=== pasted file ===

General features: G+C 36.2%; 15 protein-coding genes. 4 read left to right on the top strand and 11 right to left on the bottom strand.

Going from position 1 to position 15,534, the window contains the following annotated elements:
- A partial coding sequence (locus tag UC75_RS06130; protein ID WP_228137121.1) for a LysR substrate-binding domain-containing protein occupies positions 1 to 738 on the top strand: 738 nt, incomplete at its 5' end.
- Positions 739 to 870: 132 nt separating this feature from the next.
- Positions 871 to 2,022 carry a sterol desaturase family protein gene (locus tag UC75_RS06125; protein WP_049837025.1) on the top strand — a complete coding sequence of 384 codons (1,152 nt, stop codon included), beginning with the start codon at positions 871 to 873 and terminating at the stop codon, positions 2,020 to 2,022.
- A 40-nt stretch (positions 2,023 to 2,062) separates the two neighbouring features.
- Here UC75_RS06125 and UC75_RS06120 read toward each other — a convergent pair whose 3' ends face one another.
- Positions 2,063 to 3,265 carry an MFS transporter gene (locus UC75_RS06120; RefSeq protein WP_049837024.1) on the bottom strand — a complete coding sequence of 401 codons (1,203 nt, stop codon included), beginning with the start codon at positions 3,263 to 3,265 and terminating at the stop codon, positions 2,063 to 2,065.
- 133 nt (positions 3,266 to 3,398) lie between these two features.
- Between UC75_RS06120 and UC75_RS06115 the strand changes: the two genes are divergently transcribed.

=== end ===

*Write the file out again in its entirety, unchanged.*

General features: G+C 36.2%; 15 protein-coding genes. 4 read left to right on the top strand and 11 right to left on the bottom strand.

Going from position 1 to position 15,534, the window contains the following annotated elements:
- A partial coding sequence (locus tag UC75_RS06130; protein ID WP_228137121.1) for a LysR substrate-binding domain-containing protein occupies positions 1 to 738 on the top strand: 738 nt, incomplete at its 5' end.
- Positions 739 to 870: 132 nt separating this feature from the next.
- Positions 871 to 2,022 carry a sterol desaturase family protein gene (locus tag UC75_RS06125; protein WP_049837025.1) on the top strand — a complete coding sequence of 384 codons (1,152 nt, stop codon included), beginning with the start codon at positions 871 to 873 and terminating at the stop codon, positions 2,020 to 2,022.
- A 40-nt stretch (positions 2,023 to 2,062) separates the two neighbouring features.
- Here UC75_RS06125 and UC75_RS06120 read toward each other — a convergent pair whose 3' ends face one another.
- Positions 2,063 to 3,265 carry an MFS transporter gene (locus UC75_RS06120; RefSeq protein WP_049837024.1) on the bottom strand — a complete coding sequence of 401 codons (1,203 nt, stop codon included), beginning with the start codon at positions 3,263 to 3,265 and terminating at the stop codon, positions 2,063 to 2,065.
- 133 nt (positions 3,266 to 3,398) lie between these two features.
- Between UC75_RS06120 and UC75_RS06115 the strand changes: the two genes are divergently transcribed.